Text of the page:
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Member Since 24 Jul 2006
Offline Last Active Jul 11 2013 07:55 PM

Posts I've Made

In Topic: Unemployment?

24 April 2013 - 07:02 PM

AromaKat, lots of artists in NY, LA, Seattle, Chicago etc, who are called freelancers, work project-to-project for different studios in their locations. They may be 3D artists, compositors, colorists, riggers, animators or type designers. The projects they work on may be a few weeks long or a few months, or they may work on several projects back-to-back at the same studio. Often this situation is also called perma-lancing. Many of these "freelancers" are being called independent contractors and made to sign agreements stating as much, even though the conditions of their employment would really suggest otherwise. They don't get taxes taken out, they get paid on 1099s and they are convinced that they don't have any protection from labor laws, being able to get unemployment, organize, etc. So that's what I'm talking about.


I'm not really talking about someone who has a full-time job and does "freelance" gigs on the side in their off-hours (BTW, I call that moonlighting). And I'm not talking about independent artists like me, who sometimes work with other independent artists (offsite) and contract with them for 3D or music composition or sound design, etc. Those situations are often called the same thing - freelancing - as the situation I'm describing, which is really just a series of temporary employment situations. And that may be where the confusion comes from.


The reason I brought up the definitions of Employee vs. Independent Contractor was because Ouef was stating that these folks shouldn't be considered employees, and consequently wouldn't have the "right" to get unemployment. Again, as you point out, it depends on the nature of the relationship, but in the situation I believe Oeuf was talking about - absolutely, they're employees. And I think they should absolutely be able to file for unemployment. 


I think lots of inexperienced and eager artists are just happy to take any job offered them, so they're not picky about the terms offered. Sure they can complain individually, or file forms with the IRS, but that can be a scary thing for artists to do when they more concerned about just getting the next gig.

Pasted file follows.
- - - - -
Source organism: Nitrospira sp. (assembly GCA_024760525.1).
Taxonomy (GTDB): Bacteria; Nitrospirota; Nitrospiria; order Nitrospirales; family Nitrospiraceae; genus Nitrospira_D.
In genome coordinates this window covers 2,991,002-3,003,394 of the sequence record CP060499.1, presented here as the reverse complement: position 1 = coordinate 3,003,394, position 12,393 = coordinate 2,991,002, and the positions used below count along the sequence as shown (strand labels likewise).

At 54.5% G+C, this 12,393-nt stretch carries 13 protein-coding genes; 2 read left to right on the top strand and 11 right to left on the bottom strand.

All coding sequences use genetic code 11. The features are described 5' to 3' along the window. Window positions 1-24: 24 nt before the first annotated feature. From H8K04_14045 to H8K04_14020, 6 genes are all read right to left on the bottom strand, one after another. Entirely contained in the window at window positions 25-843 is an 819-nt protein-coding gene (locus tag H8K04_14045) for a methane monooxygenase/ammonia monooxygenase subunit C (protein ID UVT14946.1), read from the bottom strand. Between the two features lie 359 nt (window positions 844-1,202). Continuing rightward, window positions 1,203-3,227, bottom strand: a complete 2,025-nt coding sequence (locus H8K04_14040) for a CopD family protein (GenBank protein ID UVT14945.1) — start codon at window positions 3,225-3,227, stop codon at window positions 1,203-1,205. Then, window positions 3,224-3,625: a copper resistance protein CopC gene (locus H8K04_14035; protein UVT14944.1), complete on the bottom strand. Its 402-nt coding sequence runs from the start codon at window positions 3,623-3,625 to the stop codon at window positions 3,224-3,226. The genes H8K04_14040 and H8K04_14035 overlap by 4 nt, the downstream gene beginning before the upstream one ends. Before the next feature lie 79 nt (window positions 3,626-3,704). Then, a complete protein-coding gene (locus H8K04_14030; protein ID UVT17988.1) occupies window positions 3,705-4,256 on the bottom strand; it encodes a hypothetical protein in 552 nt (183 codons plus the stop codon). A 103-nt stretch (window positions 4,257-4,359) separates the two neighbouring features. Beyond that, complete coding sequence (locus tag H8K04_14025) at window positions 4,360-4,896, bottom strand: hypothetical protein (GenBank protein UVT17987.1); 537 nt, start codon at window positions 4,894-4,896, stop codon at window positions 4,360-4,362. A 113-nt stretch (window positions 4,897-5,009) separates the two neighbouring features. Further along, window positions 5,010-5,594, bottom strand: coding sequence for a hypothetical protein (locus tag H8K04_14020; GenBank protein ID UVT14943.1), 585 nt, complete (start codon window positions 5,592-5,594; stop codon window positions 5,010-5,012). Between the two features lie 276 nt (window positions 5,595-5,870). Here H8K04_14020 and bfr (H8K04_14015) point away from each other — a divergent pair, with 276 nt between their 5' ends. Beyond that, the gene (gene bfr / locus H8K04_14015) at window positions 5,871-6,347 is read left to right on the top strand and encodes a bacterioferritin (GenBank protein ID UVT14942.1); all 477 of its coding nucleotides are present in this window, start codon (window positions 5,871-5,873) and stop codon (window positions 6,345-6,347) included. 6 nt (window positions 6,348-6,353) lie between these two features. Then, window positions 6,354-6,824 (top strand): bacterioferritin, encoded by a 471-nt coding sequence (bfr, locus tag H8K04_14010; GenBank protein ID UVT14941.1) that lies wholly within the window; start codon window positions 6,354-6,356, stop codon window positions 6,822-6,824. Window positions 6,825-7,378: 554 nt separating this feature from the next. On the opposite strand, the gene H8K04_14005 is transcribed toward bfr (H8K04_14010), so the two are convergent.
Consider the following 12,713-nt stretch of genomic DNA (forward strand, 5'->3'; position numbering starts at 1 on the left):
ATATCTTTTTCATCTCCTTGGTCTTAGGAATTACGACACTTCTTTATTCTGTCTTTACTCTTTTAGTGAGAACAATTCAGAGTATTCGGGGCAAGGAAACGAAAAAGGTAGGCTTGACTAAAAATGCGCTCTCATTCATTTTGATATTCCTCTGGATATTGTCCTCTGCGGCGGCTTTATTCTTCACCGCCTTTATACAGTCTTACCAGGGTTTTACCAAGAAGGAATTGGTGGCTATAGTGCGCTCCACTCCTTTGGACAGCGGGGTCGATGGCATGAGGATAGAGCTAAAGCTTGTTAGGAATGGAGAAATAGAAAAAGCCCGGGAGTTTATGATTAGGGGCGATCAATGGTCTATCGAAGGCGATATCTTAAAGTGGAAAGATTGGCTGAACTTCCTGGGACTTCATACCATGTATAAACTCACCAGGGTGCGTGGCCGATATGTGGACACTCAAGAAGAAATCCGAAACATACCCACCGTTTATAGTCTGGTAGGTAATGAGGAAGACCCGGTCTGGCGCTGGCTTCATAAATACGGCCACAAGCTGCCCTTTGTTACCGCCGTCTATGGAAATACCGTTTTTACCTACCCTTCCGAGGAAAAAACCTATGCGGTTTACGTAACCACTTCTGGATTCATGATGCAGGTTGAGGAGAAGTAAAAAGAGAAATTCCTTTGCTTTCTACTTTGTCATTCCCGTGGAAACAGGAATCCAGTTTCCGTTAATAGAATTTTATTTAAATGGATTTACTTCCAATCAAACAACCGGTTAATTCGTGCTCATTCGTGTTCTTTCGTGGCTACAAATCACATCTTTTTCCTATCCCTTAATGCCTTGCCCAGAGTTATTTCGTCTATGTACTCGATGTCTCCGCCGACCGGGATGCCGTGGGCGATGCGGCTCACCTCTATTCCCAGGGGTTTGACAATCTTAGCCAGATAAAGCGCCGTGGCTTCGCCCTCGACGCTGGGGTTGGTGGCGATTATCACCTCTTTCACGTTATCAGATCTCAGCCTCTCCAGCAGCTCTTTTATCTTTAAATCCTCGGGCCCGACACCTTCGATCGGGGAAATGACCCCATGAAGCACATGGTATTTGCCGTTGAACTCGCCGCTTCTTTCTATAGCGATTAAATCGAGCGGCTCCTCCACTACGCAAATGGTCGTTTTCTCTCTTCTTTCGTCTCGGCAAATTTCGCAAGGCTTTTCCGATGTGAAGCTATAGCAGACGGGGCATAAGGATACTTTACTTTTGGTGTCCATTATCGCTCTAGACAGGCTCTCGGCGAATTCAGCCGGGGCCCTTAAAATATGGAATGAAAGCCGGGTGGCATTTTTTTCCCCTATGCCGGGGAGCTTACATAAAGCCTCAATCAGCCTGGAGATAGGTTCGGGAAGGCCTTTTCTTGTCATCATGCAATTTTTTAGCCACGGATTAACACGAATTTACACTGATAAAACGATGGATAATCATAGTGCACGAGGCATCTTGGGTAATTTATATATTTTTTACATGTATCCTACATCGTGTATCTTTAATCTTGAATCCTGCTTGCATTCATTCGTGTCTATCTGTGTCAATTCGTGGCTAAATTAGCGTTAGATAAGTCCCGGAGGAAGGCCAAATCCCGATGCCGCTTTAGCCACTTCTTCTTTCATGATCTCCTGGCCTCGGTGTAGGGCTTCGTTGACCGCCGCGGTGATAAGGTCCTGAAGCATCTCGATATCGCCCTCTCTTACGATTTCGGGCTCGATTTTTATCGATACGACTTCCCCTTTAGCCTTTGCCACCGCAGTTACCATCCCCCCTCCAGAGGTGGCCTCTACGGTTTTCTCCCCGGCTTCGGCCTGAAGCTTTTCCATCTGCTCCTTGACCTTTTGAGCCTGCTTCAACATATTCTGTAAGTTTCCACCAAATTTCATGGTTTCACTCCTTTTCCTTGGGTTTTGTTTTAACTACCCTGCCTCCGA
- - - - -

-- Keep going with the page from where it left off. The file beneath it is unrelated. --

In Topic: Unemployment?

24 April 2013 - 05:42 PM



Its not as black and white as that. This freelance thing has gotten way out of hand in the last decade, losing sight of exactly what a freelancer is. What a freelancer is, in the eyes of the IRS, is all this boils down to.


Rules are in place to ensure fair practices are met, but  I just went through the verification process myself and can tell you that the IRS themselves will tell you that every business relationship needs to be judged independently for proper classification. I have no clue where all this talk about being on-site automatically classifying people as employees come from.


From here:



and here: http://www.irs.gov/B...tractor-Defined


It's pretty obvious that a "freelance" designer who goes into a studio every day at 10AM reports to a producer, takes direction from an Art Director, gets notes on how to revise his work from a Creative Director and is scheduled by the studio would be considered an employee  and as such should be paid on a W2, not a 1099.


Also this:

 "You can also just have them sign something stating that they are independent contractors." is just NOT true. A contract which states a workeris an independent contractor does not automagically nullify the misclassification.

In Topic: Unemployment?

24 April 2013 - 02:20 PM


So if I work at a place that puts me on payroll instead of taking in invoices and 1099s, does that qualify me for unemployment after a project is up?


In Topic: Unemployment?

24 April 2013 - 02:18 PM

I have heard that some freelancers have done this in the past (i'm in NYC). This is not legal and led to an IRS crackdown on companies payroll policies. If anyone remembers when NYC started seeing the use of 3rd party payment companies like Yurcor and MBO, that's when the crackdown happened. Many companies were fined and ordered to pay back taxes on improperly labeled freelancers as a direct result from freelancers claiming unemployment between gigs.

Unfortunately, the Independent Contractors and Employee definitions are very vague, leading to these very problems.


Ouef, I have to respond to this. When "freelancers" are working onsite and under the direction of studios they are in fact employees, no matter what kind of contract or deal memo they signed. So what is actually illegal is avoiding paying employer-side payroll taxes, incl. unemployment insurance, etc. and misclassifying the workers. Employers can be fined and are responsible for paying the employee's taxes and liabilities for years after the violation occurs. The Independent Contractor rules are not vague at all. What is happening is just a direct violation of the law.


Whether or not the "freelancers" should file for unemployment after their gig is up isn't for me to judge, although some have suggested that that's exactly what they should do for being forced to work on a 1099. 


More on employment in NY here: http://www.labor.ny....ouapplyfaq.shtm


More on misclassification here: http://www.labor.ny....of-workers.shtm